Five Things We Learned From The Opening Round Of The Six Nations
Got your breath back yet?! Scintillating performances, shocking scorelines – and, of course, that dramatic drop goal – lit up the first weekend of the Six Nations, with the tournament wasting no time in reminding us just why it’s regarded as the best in the world. There’s a long way to go, of course, but we’ve already discovered a lot from the opening ties; here’s five things we learned over the past few days…
IF YOU TRY, YOU WILL SUCCEED
Johnny Sexton might have saved Ireland with his monumental drop-goal, but the men in green would do well to remember just how close they came to losing a game they dominated for long periods. Controlling territory and possession is one thing, but it needs to show on the scoreboard – and while three-pointers can add up, accumulating scores in fives and sevens makes it an awful lot easier. Ireland needed a miracle to avoid being undone by a single French try for the second time in three years – crossing the whitewash is a must from this point forward.
FRANCE CAN FIND THEIR FEET
With the unceremonious departure of coach Guy Noves, a distinctly disappointing track record in recent years, and an apparent crisis in some key positions, many wondered if France were at an all-time low. But while Sexton’s boot denied them an unlikely victory, there was plenty of evidence to suggest that those writing Les Bleus off altogether may have been a little hasty. Off-pitch controversies may rage on, but on the field they remain capable of causing any side problems…
WALES LOOK THE REAL DEAL
With an injury list as long as the road to Llandudno, a lot of commentators expected the Welsh to struggle against a rejuvenated Scottish side. Instead, Warren Gatland’s men roared out of the blocks with a pair of early tries and never looked back on their way to a dominant 34-7 win. With ten starters from Scarlets’ dominant Pro14 winning team, their attacking intent shouldn’t have come as a surprise; their success, though, was as clear a warning shot as one could ever imagine.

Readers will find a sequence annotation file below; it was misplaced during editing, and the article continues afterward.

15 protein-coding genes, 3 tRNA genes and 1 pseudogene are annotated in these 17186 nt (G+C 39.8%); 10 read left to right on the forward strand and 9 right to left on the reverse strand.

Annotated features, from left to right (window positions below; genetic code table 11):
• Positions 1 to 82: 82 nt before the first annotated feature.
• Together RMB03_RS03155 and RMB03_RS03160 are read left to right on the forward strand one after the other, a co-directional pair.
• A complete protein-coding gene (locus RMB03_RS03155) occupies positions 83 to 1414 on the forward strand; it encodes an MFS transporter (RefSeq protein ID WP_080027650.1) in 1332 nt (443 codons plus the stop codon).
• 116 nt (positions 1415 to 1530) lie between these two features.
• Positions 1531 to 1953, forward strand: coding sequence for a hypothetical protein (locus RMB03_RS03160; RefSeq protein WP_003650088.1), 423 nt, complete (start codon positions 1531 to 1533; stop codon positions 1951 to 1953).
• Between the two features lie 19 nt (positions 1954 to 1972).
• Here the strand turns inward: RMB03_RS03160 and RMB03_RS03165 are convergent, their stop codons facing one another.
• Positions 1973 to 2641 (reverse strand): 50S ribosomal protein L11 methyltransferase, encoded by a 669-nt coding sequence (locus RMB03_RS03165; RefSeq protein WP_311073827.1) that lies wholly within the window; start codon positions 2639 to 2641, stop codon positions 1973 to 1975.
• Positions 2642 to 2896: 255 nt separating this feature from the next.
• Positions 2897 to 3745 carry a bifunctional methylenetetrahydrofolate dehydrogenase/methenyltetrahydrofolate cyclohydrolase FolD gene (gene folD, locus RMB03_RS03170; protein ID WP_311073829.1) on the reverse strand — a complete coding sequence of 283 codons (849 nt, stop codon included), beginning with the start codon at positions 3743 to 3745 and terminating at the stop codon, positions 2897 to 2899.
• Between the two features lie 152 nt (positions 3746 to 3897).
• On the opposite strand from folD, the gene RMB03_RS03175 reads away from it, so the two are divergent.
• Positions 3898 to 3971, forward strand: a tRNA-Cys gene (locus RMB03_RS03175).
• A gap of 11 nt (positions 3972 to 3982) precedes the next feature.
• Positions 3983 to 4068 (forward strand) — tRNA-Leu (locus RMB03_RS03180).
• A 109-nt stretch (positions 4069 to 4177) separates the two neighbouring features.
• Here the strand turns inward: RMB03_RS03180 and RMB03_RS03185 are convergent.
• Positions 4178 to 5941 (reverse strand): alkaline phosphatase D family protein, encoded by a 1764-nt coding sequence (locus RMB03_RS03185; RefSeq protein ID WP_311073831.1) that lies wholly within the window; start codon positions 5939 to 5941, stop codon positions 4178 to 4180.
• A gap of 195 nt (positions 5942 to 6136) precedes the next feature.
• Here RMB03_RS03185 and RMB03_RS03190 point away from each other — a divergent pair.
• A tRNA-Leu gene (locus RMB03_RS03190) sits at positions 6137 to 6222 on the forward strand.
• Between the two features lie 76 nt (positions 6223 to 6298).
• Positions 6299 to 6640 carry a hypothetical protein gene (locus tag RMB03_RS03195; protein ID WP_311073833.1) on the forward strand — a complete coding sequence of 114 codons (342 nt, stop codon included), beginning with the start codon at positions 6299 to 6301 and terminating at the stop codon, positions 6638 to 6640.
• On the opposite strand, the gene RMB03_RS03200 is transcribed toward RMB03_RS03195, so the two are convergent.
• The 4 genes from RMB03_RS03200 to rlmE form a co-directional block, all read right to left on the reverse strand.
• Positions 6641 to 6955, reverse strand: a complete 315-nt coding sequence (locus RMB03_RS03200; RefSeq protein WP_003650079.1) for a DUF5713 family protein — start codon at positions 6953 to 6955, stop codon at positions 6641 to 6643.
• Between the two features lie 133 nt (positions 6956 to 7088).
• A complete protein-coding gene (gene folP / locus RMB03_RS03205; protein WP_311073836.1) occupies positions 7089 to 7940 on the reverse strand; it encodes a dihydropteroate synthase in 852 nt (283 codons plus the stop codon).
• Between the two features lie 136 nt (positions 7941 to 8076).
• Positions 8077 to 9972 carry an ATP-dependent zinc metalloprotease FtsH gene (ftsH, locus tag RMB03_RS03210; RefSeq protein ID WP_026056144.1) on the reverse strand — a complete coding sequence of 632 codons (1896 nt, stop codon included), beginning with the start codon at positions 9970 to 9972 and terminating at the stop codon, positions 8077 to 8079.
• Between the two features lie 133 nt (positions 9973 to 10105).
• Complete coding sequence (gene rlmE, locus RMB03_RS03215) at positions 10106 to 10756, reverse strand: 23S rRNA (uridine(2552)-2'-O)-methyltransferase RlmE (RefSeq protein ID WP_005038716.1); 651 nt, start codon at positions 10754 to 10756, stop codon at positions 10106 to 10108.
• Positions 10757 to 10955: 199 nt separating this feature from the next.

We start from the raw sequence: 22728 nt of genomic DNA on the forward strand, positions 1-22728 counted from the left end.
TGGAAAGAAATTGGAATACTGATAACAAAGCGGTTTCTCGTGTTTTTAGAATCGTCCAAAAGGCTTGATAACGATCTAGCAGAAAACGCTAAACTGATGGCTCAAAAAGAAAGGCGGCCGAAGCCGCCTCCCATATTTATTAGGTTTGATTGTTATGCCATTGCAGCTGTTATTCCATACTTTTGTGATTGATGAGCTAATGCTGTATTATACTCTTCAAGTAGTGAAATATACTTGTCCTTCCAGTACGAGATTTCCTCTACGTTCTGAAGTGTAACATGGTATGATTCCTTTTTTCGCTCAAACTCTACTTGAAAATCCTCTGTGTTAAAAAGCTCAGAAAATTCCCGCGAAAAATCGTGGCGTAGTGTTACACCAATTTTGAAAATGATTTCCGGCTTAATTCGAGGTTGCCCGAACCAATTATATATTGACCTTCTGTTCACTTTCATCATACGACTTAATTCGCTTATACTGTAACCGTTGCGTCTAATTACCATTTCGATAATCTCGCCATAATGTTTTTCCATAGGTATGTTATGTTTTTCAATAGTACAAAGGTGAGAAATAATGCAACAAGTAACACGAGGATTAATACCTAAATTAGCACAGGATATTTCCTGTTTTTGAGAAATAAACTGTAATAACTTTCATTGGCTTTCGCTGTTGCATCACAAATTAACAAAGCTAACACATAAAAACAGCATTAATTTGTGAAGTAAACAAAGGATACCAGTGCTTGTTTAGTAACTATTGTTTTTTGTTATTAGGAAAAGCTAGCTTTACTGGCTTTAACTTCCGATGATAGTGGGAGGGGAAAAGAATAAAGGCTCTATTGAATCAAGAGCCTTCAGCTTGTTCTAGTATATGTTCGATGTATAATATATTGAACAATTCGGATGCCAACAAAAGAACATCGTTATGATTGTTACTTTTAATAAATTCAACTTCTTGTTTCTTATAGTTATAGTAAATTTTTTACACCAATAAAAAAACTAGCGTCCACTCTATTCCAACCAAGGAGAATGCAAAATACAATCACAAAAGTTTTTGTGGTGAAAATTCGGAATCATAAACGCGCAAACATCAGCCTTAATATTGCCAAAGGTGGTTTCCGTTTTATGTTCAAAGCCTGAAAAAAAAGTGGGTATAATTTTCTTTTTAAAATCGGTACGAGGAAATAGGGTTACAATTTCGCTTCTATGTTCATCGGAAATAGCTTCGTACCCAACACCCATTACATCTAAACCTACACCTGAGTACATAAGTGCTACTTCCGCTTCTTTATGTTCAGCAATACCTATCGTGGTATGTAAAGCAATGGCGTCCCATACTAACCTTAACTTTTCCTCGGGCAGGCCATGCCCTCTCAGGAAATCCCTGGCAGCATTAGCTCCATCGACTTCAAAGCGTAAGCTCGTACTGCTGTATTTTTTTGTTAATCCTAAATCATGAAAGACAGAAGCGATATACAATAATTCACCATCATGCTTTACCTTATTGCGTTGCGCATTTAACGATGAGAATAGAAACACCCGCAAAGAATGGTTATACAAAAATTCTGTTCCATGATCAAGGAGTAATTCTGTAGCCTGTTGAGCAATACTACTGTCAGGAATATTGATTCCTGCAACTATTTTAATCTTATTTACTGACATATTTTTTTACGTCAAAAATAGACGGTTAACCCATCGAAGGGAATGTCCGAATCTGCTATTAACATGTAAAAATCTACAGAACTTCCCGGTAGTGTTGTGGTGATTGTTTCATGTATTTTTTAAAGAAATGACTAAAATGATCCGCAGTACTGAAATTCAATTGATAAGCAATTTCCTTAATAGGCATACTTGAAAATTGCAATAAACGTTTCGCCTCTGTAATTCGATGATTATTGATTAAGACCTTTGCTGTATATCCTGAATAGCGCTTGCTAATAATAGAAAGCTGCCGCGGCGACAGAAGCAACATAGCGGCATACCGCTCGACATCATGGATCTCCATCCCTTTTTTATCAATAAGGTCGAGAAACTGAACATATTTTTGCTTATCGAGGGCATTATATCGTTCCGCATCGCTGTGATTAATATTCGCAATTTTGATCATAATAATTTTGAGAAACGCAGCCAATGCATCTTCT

THE ITALIAN JOB HAS NO SHORTCUTS
A 31-point winning margin suggests overwhelmingly one-way traffic, but England’s seven-try victory over Italy wasn’t nearly as straight-forward as the final scoreline would imply; at the halfway point, there was a single score in it, and 12 points separated the teams on the hour. Conor O’Shea’s charges may not be challenging for top honours – ante-post predictions of another wooden spoon are more likely to prove correct – but any side expecting to coast to an easy win could be in for a surprise!
ENGLAND REMAIN THE SIDE TO BEAT
With the combination of George Ford and Owen Farrell looking more dangerous than ever, Six Nations debutant Sam Simmonds grabbing a brace of tries, and star performers chipping in all over the field, the back-to-back winners already look the part. While coach Eddie Jones looked to downplay their favourites tag, there’s no doubting that the three-in-a-row is within reach – and it will take an almighty effort if anyone is to stop them…
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